Before there was vision there was neck pain. A sharp digging into Astor’s throat. Barbedwire cut through his skin. There was a coyote skin draped over his body as a blanket. An oddly endearing act for a monster. Or maybe deranged narcissism? The sun was rising over a bluff in the distance. How long had he been out? He was huddled on the ground on wet mud and rock. He sat up. Winced in pain. Walked to the ledge. He used the land as a canvas to paint his disoriented thoughts.

Golden light touched the land. Cacti and other vegetation were waking to the new day. In some spots, a reflection of still water was hit by light. Several coyotes appeared from behind some brush and drank at collected water near a cactus. Could it be? Astor had to find out.

Each step down the slope ignited the wound in his groin. The coyotes rested in the dirt. The ground was damp from the rain. Astor got close. One had the collar around his neck.

Astor didn’t yet have a weapon. He didn’t stand a chance. Instead, he decided to stalk the coyotes. Learn their routine. If luck struck again, he’d be led to their habitat. But the Coyotes wouldn’t make it that easy. He followed them around all day with nothing to show for it. The sun was setting. The land turned purple. One caught a jack rabbit. It marched proudly down a hill with the rabbit in his mouth. By the time Astor got there, they’d sprung for it somewhere. They were gone.

Astor slid down the hill. He found himself in a defile. In Between two hills and a path that went North and South. It led Astor to a boarded up Adit. He crawled through a space in the bottom right corner. He drank water that seeped through a crack in the rock ceiling. It wasn’t a lot. But it helped. A few feet in front of him there was a hole. A wooden ladder draped down the rock and disappeared in the dark. He decided for now not to carry on. He’d sleep for a couple hours. He still had the coyote skin. The darkness wrapped around him like a blanket and he drifted away.

July, 19th Saturday.

Astor woke with a splitting headache. His first thought was regret of leaving Montana. His second was why he did. The image of his Dad falling from a cliff pressed his mind.

It was early. The sun wasn’t up yet. Astor had another thought. This is a small entrance for a mine. It was most likely used for ventilation. Which means the entrance was somewhere else.

Astor carefully climbed down the ladder. The bottom opened up into a gully. It was too dark to see much. He followed along the rock wall. There were several different paths to take. Some hundred feet ahead, one of the paths led upward towards a faint sunlight. He scrambled his way up through a tight space, grazing his head on the rock ceiling. Once past the scrambling, he found himself on a switchback with vaulted ceilings. He hadn’t seen any coyote’s like he’d hoped. But it seemed close to the entrance. He peaked over a rock to embrace the sunlight coming in. Two men stood there. He quickly ducked back down.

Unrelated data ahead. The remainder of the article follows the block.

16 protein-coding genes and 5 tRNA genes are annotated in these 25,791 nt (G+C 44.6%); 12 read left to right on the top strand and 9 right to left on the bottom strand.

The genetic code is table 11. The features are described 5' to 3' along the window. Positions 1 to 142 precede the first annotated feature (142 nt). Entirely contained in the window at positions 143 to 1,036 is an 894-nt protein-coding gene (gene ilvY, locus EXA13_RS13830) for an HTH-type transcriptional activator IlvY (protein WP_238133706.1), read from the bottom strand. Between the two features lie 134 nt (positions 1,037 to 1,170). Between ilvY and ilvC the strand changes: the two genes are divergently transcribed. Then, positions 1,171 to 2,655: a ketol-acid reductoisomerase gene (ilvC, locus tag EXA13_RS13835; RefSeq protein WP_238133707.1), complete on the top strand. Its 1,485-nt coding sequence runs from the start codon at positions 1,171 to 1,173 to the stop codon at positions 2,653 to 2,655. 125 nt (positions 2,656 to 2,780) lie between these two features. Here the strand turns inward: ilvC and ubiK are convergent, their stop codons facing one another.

“You’re taking this too far.”

“Relax, he’s as good as dead. And we can carry on.” It was Coyote man.

“I didn’t tell you to kill him! He was never our problem. What if he gets away?”

“He’s not getting away. They never do.” A golden dog whistle escaped from the coyote's skin. It hung loose. Reflected bright in the sun making its way in.

“I’ve lost control of you. This isn’t about some sport. It’s about our people, our family and the land that was stolen.”

“This is who I am, Father. It’s me who’ll bring restoration. And punish those who stole from our family.”

“Your arrogance and this ridiculous game you play will get us both killed. What would your mother think?”

Coyote man pulled the hatchet from his waist and swiftly brought it down on the man’s head. He kicked him. His body fell. His long hair touched the sunlight. His wrinkled face rotted like an apple.

“She’d think you’ve gone soft,”

The hatchet hit the floor. Coyote man dragged the dead body out into the open. He blew his whistle. Astor darted from the rocks. The hatchet was in his hand. The barbed wire around his neck cut through his skin while he sprinted. His hand raised. He joined Coyote man where light met dark. But before Astor could even swing the hatchet down, a coyote leapt from the rocks and took Astor to the floor. He bit into his leg. Screams echoed through the old mine. Astor clawed at the sand. Coyote man strafed to the side. The other coyote’s arrived, circling the on going scuffle ready to join. Coyote man commanded they hold. He laughed. Astor flailed his legs. He tried to kick the Coyote off. The coyote sunk its teeth in deeper. Astor crawled in agony. He felt his strength slipping away. He was losing grip. The same way his hand slipped from his dad’s fingers. Using his elbows and forearms to crawl, he reached the hatchet. He lost complete sense of his leg. He Swung the hatchet behind him but came up empty several times. Coyote man yipped. The others joined in. Astor’s low groans weren’t heard amongst the growing howls and excited yapping.

The coyote released hold of his leg. Went for his neck. Astor turned and swung just in time for the hatchet to catch the coyote’s throat. Blood sprayed on his face. Astor pushed the hatched in farther. He watched the struggles of his own past fade away in the lifeless eyes of the dying coyote. Coyote man cried out.

“Kill!” Coyote man screamed.

There was a gun shot that echoed in the canyon. A coyote fell. A deep hole in his side.

“What we got here?” Ezekiel held a bolt action rifle against his shoulder. He shot another coyote. The other’s backed away. Coyote man yelled out and charged him. Ezekial cocked the rifle. Pulled the trigger. The bullet pierced Coyote man’s chest and slung him backwards.

Ezekiel and Astor met at the dead body; Astor limping and clutching his wound. “What were you doin out here?” Asked Astor.

“Huntin’ coyote,” Ezekiel responded.

They looked down at the body together. Coyote man had a large hole through his chest. His eyes were wide open. The sun lit up his dark pupils. They stared off in different directions. One eye veered left. The other, straight at the heavens.


About the Creator

Hyde Wunderli

Enthusiast of dark romanticism or, gothic romance.

Inspired by the works of edger Allen Poe, Herman Melville, Charles Dickens, and Stephen King

Here for the dopamine, the passion, and the challenge to push my comfort zone.

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  • Test4 months ago

    Your writing is truly commendable, my dear. It's a masterpiece!